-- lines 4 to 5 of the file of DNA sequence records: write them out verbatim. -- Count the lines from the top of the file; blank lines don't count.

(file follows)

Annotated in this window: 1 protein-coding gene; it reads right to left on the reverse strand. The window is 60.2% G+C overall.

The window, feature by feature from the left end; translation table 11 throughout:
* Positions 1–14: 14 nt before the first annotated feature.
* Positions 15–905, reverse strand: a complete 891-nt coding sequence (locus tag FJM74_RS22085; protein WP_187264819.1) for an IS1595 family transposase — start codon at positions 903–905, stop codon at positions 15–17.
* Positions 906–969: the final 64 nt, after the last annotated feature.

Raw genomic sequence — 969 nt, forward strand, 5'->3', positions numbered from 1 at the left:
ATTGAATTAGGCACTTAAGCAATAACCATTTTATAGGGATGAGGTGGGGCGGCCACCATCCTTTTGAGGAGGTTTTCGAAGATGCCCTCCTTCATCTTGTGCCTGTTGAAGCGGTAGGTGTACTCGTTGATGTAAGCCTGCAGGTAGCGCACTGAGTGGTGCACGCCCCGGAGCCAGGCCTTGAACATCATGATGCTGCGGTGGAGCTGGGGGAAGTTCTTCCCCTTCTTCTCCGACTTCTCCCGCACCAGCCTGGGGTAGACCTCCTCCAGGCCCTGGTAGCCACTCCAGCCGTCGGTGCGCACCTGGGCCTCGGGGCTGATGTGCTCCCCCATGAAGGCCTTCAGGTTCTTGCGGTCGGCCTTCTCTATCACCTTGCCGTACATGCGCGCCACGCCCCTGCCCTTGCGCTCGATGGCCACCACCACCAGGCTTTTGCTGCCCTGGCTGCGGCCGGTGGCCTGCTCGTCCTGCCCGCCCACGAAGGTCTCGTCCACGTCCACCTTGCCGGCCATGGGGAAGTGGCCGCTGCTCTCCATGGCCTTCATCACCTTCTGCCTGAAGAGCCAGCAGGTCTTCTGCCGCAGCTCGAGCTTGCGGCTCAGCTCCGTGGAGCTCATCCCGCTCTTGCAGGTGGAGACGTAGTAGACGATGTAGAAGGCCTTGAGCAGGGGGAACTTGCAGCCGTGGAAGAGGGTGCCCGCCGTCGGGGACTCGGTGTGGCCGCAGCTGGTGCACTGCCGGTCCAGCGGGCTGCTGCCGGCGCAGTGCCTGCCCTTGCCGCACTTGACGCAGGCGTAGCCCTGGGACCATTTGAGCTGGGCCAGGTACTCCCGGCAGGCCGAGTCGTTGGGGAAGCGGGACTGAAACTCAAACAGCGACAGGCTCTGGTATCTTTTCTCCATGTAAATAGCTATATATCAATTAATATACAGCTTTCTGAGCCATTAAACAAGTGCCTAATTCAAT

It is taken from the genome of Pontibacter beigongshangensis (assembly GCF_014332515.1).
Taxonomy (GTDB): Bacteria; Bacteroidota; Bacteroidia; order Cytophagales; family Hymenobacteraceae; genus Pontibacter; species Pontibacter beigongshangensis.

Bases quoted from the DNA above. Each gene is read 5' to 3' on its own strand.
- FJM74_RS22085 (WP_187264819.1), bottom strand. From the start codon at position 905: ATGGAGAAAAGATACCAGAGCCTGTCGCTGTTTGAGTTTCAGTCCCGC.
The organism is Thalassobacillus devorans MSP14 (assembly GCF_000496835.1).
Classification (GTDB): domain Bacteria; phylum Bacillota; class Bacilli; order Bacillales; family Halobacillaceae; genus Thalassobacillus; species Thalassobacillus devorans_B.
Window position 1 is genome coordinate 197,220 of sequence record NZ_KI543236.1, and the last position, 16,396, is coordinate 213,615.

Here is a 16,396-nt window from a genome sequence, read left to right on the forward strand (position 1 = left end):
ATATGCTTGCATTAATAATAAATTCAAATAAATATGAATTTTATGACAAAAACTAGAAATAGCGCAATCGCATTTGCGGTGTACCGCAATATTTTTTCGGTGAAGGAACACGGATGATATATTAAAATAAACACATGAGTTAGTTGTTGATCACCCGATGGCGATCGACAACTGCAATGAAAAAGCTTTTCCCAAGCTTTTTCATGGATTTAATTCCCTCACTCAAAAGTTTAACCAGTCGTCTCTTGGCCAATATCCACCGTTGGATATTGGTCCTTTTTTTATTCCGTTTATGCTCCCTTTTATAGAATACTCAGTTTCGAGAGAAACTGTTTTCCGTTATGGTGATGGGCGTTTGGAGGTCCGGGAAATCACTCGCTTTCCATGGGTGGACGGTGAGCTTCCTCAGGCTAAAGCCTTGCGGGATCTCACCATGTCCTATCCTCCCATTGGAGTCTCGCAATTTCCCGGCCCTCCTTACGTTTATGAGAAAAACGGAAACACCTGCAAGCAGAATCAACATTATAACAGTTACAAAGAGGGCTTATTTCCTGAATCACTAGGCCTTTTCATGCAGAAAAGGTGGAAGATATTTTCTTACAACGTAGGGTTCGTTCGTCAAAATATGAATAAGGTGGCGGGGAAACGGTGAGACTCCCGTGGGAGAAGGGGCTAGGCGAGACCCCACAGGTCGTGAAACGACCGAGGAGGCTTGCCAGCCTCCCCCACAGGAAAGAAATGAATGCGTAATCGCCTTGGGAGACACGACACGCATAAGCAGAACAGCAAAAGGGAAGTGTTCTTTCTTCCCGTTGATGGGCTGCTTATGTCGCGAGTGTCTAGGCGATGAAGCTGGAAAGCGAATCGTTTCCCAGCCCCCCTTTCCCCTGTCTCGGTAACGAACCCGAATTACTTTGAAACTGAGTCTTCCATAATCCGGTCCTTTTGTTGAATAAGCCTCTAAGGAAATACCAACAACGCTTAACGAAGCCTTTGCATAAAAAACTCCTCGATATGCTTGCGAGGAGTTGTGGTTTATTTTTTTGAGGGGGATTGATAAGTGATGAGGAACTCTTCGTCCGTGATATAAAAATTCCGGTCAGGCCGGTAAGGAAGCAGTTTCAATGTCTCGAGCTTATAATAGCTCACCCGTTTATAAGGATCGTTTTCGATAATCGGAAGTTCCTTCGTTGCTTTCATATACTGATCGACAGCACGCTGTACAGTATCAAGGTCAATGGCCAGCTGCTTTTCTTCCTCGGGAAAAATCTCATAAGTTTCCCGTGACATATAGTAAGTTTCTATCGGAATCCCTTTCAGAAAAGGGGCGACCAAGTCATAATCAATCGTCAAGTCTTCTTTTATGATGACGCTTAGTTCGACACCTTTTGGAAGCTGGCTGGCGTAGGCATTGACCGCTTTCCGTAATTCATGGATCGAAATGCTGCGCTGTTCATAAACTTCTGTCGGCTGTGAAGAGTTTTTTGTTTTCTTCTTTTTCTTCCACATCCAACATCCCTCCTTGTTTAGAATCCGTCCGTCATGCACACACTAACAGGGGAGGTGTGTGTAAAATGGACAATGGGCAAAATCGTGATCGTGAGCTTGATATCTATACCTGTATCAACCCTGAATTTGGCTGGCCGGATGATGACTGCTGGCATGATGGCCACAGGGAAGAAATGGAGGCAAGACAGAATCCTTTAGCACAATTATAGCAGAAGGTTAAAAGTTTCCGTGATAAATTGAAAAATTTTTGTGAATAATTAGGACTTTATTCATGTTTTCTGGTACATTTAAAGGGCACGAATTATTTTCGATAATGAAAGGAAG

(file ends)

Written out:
* Positions 15–905, reverse strand: a complete 891-nt coding sequence (locus tag FJM74_RS22085; protein WP_187264819.1) for an IS1595 family transposase — start codon at positions 903–905, stop codon at positions 15–17.
* Positions 906–969: the final 64 nt, after the last annotated feature.